Simon, > Everyone has their own set of requirements. I've tried hard to fuse > those together into a useful proposal, listening to all. Please bear > in mind that I make my living in exactly the same way you do, so you > must surely be aware I do this solely in the common interest.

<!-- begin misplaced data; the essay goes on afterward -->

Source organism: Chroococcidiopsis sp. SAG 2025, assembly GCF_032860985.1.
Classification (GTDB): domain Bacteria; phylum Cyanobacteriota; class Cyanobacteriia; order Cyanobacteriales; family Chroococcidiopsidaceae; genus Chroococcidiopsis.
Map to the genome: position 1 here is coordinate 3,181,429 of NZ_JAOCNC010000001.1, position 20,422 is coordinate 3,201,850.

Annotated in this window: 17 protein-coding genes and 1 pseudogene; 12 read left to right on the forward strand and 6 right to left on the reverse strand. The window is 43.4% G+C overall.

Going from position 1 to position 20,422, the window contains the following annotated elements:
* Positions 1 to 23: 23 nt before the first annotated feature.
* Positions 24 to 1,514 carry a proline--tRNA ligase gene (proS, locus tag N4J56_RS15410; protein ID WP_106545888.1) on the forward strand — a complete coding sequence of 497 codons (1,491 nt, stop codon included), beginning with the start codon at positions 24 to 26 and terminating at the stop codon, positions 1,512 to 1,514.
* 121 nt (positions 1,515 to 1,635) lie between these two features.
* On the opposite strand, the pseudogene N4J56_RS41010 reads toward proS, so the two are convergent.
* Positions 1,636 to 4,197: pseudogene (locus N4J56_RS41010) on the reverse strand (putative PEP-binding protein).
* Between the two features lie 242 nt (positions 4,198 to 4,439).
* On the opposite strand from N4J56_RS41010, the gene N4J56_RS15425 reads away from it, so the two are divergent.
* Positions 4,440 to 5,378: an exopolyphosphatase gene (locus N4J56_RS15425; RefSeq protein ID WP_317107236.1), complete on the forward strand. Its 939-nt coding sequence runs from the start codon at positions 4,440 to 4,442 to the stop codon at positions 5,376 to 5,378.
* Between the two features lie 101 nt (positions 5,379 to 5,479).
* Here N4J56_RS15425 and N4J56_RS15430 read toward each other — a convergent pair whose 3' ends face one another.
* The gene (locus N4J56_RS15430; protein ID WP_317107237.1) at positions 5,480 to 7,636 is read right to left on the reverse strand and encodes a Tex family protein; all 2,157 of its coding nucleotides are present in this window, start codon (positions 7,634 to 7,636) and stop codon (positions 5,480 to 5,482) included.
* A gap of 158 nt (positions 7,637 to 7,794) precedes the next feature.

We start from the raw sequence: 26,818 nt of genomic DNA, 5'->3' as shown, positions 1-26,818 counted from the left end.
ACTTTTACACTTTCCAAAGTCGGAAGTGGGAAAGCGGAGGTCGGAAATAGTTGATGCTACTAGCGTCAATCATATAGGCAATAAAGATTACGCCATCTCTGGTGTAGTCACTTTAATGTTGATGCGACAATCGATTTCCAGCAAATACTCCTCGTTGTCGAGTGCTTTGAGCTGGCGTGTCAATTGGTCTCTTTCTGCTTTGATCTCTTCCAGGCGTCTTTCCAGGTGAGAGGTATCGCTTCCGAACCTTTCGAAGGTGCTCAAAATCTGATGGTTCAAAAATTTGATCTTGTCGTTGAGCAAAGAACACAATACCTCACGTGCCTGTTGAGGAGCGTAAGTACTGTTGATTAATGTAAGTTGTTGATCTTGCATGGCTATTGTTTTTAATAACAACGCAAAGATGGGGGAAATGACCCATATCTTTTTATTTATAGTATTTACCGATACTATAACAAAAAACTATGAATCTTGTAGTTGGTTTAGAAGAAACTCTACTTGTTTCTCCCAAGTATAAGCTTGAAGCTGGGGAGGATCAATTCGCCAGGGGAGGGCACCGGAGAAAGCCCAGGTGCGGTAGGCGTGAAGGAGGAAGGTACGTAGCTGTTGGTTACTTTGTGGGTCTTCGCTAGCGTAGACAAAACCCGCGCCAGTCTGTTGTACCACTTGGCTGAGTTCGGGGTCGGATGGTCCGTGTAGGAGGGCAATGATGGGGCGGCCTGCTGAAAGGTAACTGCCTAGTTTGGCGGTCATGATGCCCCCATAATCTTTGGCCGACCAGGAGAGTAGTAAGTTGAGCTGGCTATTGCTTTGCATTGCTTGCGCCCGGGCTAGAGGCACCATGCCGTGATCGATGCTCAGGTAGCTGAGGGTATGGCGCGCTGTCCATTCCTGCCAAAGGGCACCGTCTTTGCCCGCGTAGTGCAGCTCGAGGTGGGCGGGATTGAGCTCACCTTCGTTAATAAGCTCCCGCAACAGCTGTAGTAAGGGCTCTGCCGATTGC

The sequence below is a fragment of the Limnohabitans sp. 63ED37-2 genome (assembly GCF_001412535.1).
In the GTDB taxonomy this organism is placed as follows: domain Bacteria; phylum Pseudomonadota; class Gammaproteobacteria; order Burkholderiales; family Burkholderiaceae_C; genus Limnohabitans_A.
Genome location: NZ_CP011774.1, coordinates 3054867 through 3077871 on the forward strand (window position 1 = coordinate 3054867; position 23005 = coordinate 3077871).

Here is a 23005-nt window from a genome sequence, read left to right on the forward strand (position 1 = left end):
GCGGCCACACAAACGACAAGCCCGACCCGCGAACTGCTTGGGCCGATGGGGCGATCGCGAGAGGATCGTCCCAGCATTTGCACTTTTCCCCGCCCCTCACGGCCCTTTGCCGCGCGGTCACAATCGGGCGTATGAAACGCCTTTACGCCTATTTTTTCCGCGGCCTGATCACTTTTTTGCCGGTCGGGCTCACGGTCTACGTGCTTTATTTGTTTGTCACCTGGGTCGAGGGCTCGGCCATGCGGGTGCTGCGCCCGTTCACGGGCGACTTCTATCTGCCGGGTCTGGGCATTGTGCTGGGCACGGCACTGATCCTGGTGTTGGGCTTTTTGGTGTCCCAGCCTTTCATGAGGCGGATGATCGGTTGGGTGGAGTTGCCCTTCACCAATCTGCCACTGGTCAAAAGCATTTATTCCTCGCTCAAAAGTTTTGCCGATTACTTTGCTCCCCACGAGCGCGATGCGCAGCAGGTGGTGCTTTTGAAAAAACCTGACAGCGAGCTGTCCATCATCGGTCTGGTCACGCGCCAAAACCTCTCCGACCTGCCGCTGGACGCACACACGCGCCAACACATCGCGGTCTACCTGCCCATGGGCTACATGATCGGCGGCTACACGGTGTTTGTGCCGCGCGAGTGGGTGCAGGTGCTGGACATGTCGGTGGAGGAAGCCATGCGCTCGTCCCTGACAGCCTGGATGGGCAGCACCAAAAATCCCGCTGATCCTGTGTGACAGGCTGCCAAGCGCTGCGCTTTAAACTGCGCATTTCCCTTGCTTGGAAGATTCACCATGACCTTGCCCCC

Thank you for giving us a place to start. I have seen and commented on your compromise. Both Robert Treat and I poked holes in it. It was a good first attempt, but not a final attempt -- your compromise proposal was heavily skewed towards maintaining the status quo at the expense of improving functionality. As a compromise, it was "70% Simon, 30% everyone else". > I don't force you to accept that proposal, but challenging it does > require somebody to step up to the plate and work out a better > detailed proposal rather than just restate what they personally want. I made a proposal, which was based on modifying (and I believe, improving) your proposal. > We can always do nothing, which is a safe and viable option. Not really, no. The whole recovery.conf thing is very broken and inhibits adoption of PostgreSQL because our users can't figure it out. You've made it pretty clear that you're personally comfortable with how replication configuration works now, and aren't really interested in any changes. That's certainly a valid viewpoint, but the users and contributors who find the API horribly unusable also have a valid viewpoint. You don't automatically win arguments because you're on the side of backwards compatibility. When we released binary replication in 9.0, I thought everyone knew that it was a first cut and that we'd be making some dramatic changes -- including ones which broke things -- over the next few versions. There was simply no way for us to know real user requirements until the feature was in the field and being deployed in production. We would discover some things which really didn't work and that we had to break and remake. And we have. Now you are arguing for premature senescence, where our first API becomes our only API now and forever. That's a road to project death. -- Josh Berkus PostgreSQL Experts Inc. http://pgexperts.com -- Sent via pgsql-hackers mailing list (firstname.lastname@example.org) To make changes to your subscription: http://www.postgresql.org/mailpref/pgsql-hackers